GALLERY: Behind The Scenes On Our 1991 Ferrari F40 Film
Our films always aim to share the kinds of automotive stories that capture the essence of why enthusiasts like us love their cars beyond any physical or measurable properties; sometimes that means recounting the tales of obscure machines and their dedicated owners who are few in number but highly passionate, and then there are those centered around creations possessing a universal pull, a gravity around them that pulls us near and creates relationships with each of us in some form or another. The F40 falls emphatically in the latter group. We all know this car, we all have our opinions about it, and it’s safe to say even its detractors must acknowledge its significance not only in the history of Ferrari, but in the evolution and history of the supercar at large.
It lives in the minds of everyone with more than a passing interest in high-performance automobiles, and for a lucky few, it lives in their garage. For father and son David and Cooper MacNeil, this is reality, but it will never be ordinary. As Cooper sums it up so succinctly, “To drive a red F40 really is a dream come true for me.” Having driven race cars for a decade now, it’s not like he’s been plopped into this car after solely spending time behind the wheel of a common commuter car.
The F40 is about as close as possible to a race car for the street, and while that’s a cliche saying no doubt, it’s fitting here given the F40’s responsibility for so many utterances of it. The hallmark of any memorable performance vehicle is not just the capability to deliver speed and high-Gs though, as function without form is not enough to make forge the kind of yearning the F40 creates in so many minds. Indeed, this car represents a case of the form following an almost singular function, but it’s certainly not lacking in looks; at once sleek and full of right angles, defined creases, and punched-out negative space chopped into its planar panels, it is a definitive product of the 1980s that’s also proven its timelessness.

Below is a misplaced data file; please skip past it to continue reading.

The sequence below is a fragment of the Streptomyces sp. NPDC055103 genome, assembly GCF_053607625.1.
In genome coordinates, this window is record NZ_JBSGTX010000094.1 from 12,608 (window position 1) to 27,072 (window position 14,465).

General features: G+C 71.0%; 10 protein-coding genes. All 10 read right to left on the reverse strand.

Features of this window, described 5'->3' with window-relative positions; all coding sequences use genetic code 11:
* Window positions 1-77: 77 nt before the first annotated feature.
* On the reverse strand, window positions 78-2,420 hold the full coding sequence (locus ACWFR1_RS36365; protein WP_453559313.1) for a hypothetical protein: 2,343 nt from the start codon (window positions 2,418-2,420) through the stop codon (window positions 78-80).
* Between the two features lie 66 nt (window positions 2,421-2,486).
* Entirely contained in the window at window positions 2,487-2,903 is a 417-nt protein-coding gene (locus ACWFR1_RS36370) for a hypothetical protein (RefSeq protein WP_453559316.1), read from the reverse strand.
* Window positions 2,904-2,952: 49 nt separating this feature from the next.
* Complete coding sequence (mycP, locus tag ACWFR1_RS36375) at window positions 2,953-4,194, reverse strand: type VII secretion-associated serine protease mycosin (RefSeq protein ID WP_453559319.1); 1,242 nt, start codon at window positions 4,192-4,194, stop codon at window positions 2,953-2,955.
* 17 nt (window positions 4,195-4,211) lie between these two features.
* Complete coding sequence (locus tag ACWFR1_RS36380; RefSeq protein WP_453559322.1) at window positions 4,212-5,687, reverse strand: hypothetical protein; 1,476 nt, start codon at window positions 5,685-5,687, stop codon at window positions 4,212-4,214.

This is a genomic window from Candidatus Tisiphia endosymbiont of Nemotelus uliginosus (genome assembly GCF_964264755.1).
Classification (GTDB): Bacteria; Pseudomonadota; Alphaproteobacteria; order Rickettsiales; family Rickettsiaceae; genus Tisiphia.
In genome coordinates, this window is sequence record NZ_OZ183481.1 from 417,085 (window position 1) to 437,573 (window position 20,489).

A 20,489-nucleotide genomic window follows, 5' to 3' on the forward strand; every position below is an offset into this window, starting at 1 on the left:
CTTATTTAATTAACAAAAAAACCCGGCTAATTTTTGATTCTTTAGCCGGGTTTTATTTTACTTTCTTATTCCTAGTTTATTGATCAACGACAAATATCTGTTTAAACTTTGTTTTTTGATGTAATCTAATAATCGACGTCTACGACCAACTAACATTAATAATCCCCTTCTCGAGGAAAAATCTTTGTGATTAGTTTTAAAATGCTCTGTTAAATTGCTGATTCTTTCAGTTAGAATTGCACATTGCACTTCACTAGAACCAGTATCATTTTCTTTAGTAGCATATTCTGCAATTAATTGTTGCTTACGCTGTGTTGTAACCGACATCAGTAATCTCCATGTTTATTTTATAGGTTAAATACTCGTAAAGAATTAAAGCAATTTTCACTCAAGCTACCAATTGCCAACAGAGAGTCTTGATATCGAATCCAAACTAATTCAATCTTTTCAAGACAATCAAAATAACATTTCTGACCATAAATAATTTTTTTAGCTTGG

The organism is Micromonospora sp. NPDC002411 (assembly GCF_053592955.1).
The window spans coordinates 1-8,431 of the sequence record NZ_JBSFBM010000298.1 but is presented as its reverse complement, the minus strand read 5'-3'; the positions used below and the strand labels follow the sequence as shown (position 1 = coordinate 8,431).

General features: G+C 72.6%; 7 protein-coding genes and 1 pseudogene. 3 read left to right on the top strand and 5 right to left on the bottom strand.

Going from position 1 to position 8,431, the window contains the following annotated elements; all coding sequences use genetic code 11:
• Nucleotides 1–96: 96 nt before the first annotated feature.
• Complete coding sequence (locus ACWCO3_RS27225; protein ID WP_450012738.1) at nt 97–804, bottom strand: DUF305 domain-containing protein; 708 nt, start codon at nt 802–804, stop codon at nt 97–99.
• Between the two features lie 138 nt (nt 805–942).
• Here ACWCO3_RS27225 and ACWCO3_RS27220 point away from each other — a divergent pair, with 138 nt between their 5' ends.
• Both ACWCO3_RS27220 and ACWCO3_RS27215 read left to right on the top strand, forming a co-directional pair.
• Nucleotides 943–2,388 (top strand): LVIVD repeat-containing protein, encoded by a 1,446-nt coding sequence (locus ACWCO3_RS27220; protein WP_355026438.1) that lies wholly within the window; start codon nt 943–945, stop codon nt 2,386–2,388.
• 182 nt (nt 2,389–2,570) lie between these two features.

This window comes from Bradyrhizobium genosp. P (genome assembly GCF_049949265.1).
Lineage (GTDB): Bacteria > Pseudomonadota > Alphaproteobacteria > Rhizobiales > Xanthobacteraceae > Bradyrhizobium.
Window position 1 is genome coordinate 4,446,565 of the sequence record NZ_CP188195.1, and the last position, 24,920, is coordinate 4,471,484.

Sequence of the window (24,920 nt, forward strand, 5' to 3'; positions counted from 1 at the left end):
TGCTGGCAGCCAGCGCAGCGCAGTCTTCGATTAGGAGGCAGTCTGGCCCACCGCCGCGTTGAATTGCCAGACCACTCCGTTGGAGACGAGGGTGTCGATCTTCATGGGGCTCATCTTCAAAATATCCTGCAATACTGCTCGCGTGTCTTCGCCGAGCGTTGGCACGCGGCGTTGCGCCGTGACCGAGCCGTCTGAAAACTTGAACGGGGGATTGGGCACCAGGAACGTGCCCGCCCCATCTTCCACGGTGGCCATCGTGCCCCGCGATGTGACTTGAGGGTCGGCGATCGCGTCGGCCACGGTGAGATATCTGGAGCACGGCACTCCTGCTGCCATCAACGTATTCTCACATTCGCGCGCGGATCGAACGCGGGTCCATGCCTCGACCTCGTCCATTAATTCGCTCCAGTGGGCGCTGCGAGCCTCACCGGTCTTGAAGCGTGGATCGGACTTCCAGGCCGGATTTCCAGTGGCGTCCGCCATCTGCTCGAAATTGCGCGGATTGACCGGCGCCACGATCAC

In the film we see the MacNeils’ Ferrari lighting up Chicago streets with its pop-ups, and in this artificially lit night the already otherworldly shape and sound takes on further significance among the constructs of civilian life. It’s strange to say that the street is the F40’s home turf, and while that’s technically true it bears little to none of the typical accoutrements of even the most basic cars. Cooper sums up this lack, and the consequent pleasure because of it, in a single demonstrative statement: “The radio’s the V8 behind you, and listening to that thing is quite special.”
Though a street car by design, this is about as close as a car will come to technically falling into that category, for once on the track—Chicago’s Autobahn Country Club in this film—it belies the fact that the Department of Motor Vehicles will let it legally wear a license plate; “It’s one of those cars that’s just kind of poking at you like, ‘c’mon, c’mon, go faster, you can do it.’”
The F40 then is a car constructed with multiple dualities—pure functionality and faultless form, road worthiness and track-dominating performance—and while we’ve likely all formed a unique relationship with it in some form, it is definable as an example of Ferrari’s ability to create cars like no one else.